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-   -   How do you keep the last main tight when stringing in a dropweight? (http://tt.tennis-warehouse.com/showthread.php?t=355091)

THESEXPISTOL 10-31-2010 04:32 PM

How do you keep the last main tight when stringing in a dropweight?
 
How do you keep the last main tight when stringing in a dropweight?

I mean.. If i'm stringing the mains at let's say 22kgs i will change the tension to 24kgs on the last two mains of each side. But even when i do that the last main is very loose. I keep the knots tight.

lionel_101 10-31-2010 05:22 PM

Quote:

Originally Posted by THESEXPISTOL (Post 5156135)
How do you keep the last main tight when stringing in a dropweight?

I mean.. If i'm stringing the mains at let's say 22kgs i will change the tension to 24kgs on the last two mains of each side. But even when i do that the last main is very loose. I keep the knots tight.

The last mains on both sides of the racquet will feel looser then those in the middle of the racquet, no matter what you do or what kind of stringing machine you have.

Edit ....

I assumed the OP knows how to tie a proper tie off knot and how to cinch it up. Still, no matter how hard you try to cinch it up, the last main string will feel looser compared to those in the middle of the racquet.

technoob10 10-31-2010 06:05 PM

you can try using a Cam action clamp and an awl, drakulie posted a video on how to do it.
http://www.youtube.com/watch?v=CDwAnjSYcxQ

coachrick 10-31-2010 08:08 PM

Quote:

Originally Posted by THESEXPISTOL (Post 5156135)
How do you keep the last main tight when stringing in a dropweight?

I mean.. If i'm stringing the mains at let's say 22kgs i will change the tension to 24kgs on the last two mains of each side. But even when i do that the last main is very loose. I keep the knots tight.


It's not the knot :) , it's the slack between the knot and the clamp that must be addressed. The rocking/pulling motion, done very carefully, is the way to cinch the string.

I'd be WAY careful using an awl. Most grommets aren't designed to hold two strings and a sharp piece of metal ;) .

SoBad 10-31-2010 08:17 PM

Press the string against the frame with your thumb as you start the knot, to minimise slack.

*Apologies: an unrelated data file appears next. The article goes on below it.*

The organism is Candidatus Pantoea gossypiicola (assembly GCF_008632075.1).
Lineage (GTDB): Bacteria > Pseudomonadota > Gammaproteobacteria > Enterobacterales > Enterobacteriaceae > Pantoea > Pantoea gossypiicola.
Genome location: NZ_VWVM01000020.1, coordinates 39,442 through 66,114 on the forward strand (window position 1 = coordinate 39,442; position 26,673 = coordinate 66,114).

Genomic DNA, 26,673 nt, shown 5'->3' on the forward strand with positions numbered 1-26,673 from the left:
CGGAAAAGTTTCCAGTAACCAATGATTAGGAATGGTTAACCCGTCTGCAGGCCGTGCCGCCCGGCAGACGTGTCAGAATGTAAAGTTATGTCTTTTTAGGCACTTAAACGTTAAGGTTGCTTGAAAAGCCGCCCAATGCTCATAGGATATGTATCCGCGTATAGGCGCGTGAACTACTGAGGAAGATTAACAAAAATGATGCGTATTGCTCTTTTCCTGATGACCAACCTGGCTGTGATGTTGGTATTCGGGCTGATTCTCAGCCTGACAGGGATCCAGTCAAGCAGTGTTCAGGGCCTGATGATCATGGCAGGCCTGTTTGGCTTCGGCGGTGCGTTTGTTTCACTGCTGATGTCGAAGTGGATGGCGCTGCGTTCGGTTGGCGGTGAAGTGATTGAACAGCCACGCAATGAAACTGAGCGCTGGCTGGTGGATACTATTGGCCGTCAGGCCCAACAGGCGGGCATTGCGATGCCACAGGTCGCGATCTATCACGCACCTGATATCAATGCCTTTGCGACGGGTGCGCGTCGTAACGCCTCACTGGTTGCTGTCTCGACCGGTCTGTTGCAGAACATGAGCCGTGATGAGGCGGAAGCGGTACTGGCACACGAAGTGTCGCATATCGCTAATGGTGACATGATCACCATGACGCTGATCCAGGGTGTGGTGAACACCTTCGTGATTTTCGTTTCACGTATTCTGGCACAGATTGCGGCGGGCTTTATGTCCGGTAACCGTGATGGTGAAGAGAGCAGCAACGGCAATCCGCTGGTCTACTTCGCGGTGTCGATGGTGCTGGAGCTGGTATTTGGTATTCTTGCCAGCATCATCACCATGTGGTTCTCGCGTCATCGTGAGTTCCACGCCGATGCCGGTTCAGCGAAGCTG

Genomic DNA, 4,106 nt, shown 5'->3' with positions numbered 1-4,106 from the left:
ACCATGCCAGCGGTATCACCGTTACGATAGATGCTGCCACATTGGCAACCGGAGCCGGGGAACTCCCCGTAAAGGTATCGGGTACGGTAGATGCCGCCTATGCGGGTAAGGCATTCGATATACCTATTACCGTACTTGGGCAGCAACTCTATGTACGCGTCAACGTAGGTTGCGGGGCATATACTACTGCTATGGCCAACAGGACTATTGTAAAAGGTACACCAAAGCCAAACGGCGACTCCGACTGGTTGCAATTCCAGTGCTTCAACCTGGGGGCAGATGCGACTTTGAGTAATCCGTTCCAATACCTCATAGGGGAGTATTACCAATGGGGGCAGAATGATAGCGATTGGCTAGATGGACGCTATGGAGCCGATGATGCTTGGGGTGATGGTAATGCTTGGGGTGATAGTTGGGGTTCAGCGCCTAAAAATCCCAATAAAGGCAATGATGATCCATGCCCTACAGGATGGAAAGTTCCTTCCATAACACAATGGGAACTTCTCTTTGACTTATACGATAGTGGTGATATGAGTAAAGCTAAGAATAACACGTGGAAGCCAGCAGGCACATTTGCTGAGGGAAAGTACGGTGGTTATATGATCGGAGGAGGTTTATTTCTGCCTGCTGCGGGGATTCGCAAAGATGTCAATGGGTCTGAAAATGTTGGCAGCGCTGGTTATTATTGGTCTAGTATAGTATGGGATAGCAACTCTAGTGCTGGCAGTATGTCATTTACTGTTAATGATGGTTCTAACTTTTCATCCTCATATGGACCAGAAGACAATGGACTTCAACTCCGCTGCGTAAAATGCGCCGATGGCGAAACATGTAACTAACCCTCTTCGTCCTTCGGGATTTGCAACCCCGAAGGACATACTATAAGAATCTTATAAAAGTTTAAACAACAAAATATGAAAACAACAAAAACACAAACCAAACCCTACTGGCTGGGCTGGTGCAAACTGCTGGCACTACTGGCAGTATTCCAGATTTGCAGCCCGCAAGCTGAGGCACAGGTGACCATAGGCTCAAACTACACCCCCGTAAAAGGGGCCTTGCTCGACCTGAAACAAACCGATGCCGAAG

ryanhoku 10-31-2010 08:34 PM

[quote=coachrick;5156447]It's not the knot :) , it's the slack between the knot and the clamp that must be addressed. The rocking/pulling motion, done very carefully, is the way to cinch the string.

I agree with the above statement completely. I also used to have a problem with the final mains being rather loose until I got better at tying off the knot to cinch the string tighter. The following video really helped me out. At about the 30 second mark he shows how to cinch the knot which tightens the last main. I owe the video author a big thanks.

http://www.youtube.com/user/Mr10sStr.../1/G_IzoGUSbmg

Rod

Irvin 11-01-2010 02:13 AM

The last main is going to have less tension because of two reason. First because of the drawback when the tension head is removed and second because of the untensioned string between the knot and the clamp. If you are using two piece stringing there is not much you can do about either but if you are stringing one piece there is a lot you can do. Never tie off a main string.

If you use the short side to run the top cross the mains strings will hold the clamp in place better and you will have less drawback when the tension head is removed. If you are using a drop weight you will more than likely be using floating clamps and the twisting action causes more problems. Also if you tie off the top cross you will have a shorter distance between the clamp and the knot so you will have less drawback.